Verdi’s Simon Boccanegra is an opera deeply set in the historical political turmoil of Genoa in the years 1339-1363, but at its heart it is a story of familial love and grief which transcends history.

A child born out of wedlock, to the daughter of a wealthy family, is hidden away by her father until the two of them can be reunited. He puts her into the care of an old lady, while he is working at sea. When the old lady watching over her dies, the young girl wanders until no one could find her.

Her distraught father tries to visit the child’s mother, but she is being kept from him by her family. Before he has chance to see her again, she dies. Now, the two distraught fathers cannot make amends until the grandfather can hold his granddaughter in his arms.

Twenty-five years later, in a convent near Pisa, another family loses their daughter. An orphan girl steps in to take her place so that family’s fortune does not go to the state. A man who remembers the loss of his own daughter takes her in, and protects her. In a story of corruption, plotting, vengeance, and suspense, a lost daughter is found and reunited with her father, and her grandfather, despite being under their protection all along.


Opera in 3 acts (1881 revision)
Sung in Italian
About 2 hours 20 min + intervals

(1881 revision)

The middle of the 14th century in and around Genoa


A piazza in front of the Fieschi palace

Paolo Albiani, a plebeian, tells his ally Pietro that in the forthcoming election of the Doge, his choice for the plebeian candidate is Simon Boccanegra. Boccanegra arrives and is persuaded to stand when Paolo hints that if Boccanegra becomes Doge, the aristocratic Jacopo Fiesco will surely allow him to wed his daughter Maria. When Boccanegra has gone, Paolo gossips about Boccanegra's love affair with Maria Fiesco – Boccanegra and Maria have had a child, and the furious Fiesco has locked his daughter away in his palace. Pietro rallies a crowd of citizens to support Boccanegra. After the crowd has dispersed, Fiesco comes out of his palace, stricken with grief; Maria has just died (Il lacerato spirito – "The tortured soul of a sad father"). He swears vengeance on Boccanegra for destroying his family. When he meets Boccanegra he does not inform him of Maria's death. Boccanegra offers reconciliation and Fiesco promises clemency only if Boccanegra lets him have his granddaughter. Boccanegra explains he cannot because the child, put in the care of a nurse, has vanished. He enters the palace and finds the body of his beloved just before crowds pour in, hailing him as the new Doge.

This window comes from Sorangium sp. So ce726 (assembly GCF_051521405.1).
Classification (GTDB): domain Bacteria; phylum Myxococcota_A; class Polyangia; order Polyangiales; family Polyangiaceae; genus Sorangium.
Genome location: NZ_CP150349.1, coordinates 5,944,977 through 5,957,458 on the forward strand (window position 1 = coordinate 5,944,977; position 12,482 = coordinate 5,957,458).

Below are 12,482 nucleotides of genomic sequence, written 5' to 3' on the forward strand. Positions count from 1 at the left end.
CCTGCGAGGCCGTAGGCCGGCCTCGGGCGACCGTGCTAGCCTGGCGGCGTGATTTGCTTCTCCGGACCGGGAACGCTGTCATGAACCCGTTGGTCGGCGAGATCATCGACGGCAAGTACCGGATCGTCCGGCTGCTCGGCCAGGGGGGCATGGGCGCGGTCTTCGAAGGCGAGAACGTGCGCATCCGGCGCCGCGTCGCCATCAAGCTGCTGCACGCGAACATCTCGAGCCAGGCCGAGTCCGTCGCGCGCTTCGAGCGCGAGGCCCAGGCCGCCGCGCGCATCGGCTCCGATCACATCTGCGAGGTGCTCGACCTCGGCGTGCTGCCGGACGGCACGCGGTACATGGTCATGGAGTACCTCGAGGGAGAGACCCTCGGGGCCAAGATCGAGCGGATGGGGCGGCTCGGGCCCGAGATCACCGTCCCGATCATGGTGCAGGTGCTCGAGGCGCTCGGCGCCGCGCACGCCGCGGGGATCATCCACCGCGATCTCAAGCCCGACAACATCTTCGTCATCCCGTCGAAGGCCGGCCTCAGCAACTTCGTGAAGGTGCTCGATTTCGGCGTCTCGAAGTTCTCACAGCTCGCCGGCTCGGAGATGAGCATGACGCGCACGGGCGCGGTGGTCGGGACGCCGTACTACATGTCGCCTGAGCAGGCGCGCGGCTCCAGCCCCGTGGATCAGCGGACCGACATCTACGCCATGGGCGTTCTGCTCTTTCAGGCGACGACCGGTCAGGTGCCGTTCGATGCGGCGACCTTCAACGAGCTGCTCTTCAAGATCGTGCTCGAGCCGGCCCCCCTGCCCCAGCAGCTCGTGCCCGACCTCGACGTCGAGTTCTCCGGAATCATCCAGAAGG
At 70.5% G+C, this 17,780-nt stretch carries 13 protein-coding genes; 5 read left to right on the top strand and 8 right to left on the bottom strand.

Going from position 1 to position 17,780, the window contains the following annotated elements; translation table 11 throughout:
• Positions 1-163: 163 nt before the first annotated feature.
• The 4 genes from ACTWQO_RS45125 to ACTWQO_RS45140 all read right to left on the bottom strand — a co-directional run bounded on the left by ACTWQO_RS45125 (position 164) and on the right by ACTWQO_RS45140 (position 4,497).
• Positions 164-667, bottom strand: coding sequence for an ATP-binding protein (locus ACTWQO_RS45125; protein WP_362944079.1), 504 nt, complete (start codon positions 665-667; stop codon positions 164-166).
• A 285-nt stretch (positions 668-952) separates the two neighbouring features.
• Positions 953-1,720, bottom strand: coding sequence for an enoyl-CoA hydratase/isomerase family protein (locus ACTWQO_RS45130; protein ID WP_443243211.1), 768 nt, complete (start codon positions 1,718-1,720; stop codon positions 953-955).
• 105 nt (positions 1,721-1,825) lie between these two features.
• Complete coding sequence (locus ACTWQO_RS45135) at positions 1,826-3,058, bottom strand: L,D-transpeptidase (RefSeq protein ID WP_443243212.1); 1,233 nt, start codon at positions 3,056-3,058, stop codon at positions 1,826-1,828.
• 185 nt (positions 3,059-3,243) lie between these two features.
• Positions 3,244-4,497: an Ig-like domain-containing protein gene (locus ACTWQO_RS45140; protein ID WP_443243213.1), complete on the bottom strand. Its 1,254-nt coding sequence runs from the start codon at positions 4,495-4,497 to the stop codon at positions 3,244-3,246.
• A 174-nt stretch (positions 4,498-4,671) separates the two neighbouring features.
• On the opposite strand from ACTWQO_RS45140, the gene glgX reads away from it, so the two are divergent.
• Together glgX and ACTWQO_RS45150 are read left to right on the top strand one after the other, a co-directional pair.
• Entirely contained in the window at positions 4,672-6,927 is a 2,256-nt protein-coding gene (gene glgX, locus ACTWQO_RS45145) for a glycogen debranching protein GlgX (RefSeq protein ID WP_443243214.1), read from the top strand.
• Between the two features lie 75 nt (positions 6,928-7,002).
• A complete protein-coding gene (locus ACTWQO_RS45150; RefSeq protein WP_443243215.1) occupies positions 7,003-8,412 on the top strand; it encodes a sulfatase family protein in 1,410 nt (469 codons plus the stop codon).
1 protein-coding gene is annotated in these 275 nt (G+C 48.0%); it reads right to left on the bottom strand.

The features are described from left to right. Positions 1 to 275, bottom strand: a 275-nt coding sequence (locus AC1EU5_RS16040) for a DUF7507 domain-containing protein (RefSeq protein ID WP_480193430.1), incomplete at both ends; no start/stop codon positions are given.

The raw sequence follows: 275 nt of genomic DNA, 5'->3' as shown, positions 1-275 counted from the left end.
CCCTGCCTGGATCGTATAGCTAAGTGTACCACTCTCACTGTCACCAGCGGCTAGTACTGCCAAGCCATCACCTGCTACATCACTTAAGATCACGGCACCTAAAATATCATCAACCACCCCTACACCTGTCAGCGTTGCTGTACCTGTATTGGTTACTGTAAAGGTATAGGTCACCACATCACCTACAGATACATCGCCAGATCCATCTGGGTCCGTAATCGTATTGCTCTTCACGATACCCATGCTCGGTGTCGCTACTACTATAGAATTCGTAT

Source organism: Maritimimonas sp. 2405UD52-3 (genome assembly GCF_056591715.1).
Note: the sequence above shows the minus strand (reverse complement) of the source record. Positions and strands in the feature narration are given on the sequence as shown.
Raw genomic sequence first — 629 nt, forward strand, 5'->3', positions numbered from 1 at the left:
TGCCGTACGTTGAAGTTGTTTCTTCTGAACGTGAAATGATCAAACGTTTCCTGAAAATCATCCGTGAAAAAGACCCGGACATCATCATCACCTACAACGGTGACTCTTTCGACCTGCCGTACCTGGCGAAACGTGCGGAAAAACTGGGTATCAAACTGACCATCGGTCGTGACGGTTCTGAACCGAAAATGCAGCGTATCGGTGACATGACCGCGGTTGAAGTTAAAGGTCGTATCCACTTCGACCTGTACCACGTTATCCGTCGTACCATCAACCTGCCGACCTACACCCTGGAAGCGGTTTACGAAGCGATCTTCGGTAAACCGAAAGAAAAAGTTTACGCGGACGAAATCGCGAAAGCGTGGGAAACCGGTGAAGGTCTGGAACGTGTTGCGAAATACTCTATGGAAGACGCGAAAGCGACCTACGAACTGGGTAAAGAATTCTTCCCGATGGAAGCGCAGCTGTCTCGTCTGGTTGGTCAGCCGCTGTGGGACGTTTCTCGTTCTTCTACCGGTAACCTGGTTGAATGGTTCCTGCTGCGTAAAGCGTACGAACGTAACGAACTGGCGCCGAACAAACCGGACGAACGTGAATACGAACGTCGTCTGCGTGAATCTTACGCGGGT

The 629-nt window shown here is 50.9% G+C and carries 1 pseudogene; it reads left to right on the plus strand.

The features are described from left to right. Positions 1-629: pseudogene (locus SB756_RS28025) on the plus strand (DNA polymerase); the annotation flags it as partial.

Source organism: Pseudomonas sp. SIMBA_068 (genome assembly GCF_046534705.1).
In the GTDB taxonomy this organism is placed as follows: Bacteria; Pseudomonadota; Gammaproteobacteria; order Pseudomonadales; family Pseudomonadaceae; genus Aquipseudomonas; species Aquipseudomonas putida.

Act 1

Scene 1

A garden in the Grimaldi palace, before sunrise

Amelia is awaiting her lover, Gabriele Adorno (Aria:Come in quest'ora bruna – "How in the morning light / The sea and stars shine brightly"). She suspects him of plotting against the Doge and when he arrives she warns him of the dangers of political conspiracy. Word arrives that the Doge is coming. Amelia, fearing that the Doge will force her to marry Paolo, now his councilor, urges Adorno to ask her guardian Andrea (in reality, Fiesco) for permission for them to marry: Sì, sì dell'ara il giubilo / contrasti il fato avverso – "Yes, let the joy of marriage be set against unkind fate".

Fiesco reveals to Adorno that Amelia is not a Grimaldi, but a foundling adopted by the family. When Adorno says that he does not care, Fiesco blesses the marriage. Boccanegra enters and tells Amelia that he has pardoned her exiled brothers. She tells him that she is in love, but not with Paolo, whom she refuses to marry. Boccanegra has no desire to force Amelia into a marriage against her will. She tells him that she was adopted and that she has one souvenir of her mother, a picture in a locket. The two compare Amelia's picture with Boccanegra's, and Boccanegra realizes that she is his long-lost daughter. Finally reunited, they are overcome with joy. Amelia goes into the palace. Soon after, Paolo arrives to find out if Amelia has accepted him. Boccanegra tells him that the marriage will not take place. Furious, Paolo arranges for Amelia to be kidnapped.